People muse that they will, come the day, “go out with a bang”. A little more often than you might expect, someone or other does exactly that, which is why there came into existence a study called Pacemaker Explosions in Crematoria: Problems and Possible Solutions.
Christopher Gale [pictured here], of St James’s University Hospital in Leeds, and Graham Mulley, of the General Infirmary at Leeds, published the report in 2002 in the Journal of the Royal Society of Medicine.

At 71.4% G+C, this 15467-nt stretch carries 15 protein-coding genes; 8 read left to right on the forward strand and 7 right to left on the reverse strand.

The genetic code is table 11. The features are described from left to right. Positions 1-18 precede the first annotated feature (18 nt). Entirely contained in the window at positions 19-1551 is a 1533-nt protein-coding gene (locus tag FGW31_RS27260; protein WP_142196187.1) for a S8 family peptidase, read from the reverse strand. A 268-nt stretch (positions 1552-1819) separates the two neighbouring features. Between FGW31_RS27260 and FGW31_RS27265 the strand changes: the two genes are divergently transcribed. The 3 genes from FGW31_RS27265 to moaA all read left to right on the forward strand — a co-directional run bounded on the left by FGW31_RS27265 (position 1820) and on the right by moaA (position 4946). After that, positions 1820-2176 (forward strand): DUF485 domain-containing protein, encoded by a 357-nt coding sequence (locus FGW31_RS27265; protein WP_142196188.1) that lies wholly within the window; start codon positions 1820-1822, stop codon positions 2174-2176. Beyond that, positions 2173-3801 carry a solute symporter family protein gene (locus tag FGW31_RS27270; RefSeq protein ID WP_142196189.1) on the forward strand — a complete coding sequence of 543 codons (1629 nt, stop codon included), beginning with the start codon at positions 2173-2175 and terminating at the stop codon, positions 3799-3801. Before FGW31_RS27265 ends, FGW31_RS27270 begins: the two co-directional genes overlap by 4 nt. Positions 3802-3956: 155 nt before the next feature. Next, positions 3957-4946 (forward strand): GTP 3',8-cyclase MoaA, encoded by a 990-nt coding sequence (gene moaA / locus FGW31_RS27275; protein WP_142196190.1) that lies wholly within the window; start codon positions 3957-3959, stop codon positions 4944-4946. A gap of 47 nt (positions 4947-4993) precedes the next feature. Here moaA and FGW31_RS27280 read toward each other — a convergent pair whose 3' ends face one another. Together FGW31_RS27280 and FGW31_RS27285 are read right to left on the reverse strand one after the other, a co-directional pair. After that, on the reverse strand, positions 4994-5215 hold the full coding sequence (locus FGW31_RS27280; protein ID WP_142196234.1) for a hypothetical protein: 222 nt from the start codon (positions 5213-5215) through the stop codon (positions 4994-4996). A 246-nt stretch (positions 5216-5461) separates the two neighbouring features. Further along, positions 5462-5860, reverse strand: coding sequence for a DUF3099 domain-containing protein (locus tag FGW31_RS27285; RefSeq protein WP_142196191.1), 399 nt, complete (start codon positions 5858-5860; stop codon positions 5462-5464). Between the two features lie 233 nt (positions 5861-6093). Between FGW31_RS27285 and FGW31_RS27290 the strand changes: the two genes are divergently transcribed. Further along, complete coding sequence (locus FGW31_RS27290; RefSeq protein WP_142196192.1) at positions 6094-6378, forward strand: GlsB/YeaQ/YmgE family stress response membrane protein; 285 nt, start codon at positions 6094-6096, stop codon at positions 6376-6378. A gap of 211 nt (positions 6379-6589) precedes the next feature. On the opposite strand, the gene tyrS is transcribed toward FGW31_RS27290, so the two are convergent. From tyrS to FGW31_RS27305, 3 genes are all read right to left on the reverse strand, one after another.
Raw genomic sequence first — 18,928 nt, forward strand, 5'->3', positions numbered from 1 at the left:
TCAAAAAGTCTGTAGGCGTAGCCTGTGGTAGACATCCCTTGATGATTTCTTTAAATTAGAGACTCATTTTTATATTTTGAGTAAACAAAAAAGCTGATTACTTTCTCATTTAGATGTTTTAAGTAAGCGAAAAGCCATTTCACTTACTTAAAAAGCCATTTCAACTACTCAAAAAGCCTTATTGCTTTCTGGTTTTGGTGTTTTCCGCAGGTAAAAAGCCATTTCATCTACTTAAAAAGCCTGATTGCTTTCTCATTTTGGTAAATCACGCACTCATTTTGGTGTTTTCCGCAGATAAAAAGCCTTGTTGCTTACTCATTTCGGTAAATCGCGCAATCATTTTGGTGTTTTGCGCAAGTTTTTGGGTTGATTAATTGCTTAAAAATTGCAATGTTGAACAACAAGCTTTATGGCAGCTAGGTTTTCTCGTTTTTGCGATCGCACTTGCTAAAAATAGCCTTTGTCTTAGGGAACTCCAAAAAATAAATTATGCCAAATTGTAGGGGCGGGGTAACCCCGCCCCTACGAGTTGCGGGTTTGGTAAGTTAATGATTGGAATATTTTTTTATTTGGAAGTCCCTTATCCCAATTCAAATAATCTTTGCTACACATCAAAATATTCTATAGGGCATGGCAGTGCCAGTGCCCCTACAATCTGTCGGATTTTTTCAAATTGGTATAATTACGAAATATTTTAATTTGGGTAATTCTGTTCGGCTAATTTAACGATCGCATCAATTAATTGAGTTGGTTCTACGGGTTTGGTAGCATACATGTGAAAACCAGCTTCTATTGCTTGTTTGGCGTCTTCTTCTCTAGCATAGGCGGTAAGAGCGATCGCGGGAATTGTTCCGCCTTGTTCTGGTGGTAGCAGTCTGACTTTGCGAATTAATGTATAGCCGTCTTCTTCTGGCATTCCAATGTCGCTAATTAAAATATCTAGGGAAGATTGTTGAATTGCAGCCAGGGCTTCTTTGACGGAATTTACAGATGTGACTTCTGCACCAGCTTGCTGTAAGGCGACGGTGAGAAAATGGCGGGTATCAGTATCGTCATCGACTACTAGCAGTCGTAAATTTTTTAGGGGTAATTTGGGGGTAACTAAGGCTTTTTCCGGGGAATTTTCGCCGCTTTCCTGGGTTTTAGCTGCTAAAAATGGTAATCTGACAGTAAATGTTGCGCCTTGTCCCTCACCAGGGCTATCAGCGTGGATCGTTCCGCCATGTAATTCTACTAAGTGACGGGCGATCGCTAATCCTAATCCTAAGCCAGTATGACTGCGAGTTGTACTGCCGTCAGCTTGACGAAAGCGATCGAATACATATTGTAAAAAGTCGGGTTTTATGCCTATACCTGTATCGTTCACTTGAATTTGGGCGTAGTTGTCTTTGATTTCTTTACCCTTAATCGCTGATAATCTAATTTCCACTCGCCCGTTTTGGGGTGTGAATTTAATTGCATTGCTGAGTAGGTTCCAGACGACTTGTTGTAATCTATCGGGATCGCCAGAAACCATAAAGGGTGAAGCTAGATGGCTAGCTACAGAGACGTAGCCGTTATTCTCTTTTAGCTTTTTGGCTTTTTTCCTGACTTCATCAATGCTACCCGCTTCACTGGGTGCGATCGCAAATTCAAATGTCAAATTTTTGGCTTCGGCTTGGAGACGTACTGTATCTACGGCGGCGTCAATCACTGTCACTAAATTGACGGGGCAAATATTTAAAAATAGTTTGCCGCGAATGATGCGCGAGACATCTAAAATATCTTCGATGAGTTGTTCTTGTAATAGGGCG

The first crematorium pacemaker explosion on record happened in 1976 in Solihull, in the West Midlands. As pacemakers and cremations both became popular, Gale and Mulley explain, after-death explosions came to be expected.
In the wake of the Solihull surprise, the British Medical Journal published an essay called Hidden Hazards of Cremation…
So begins this week’s Improbable Research column in The Guardian.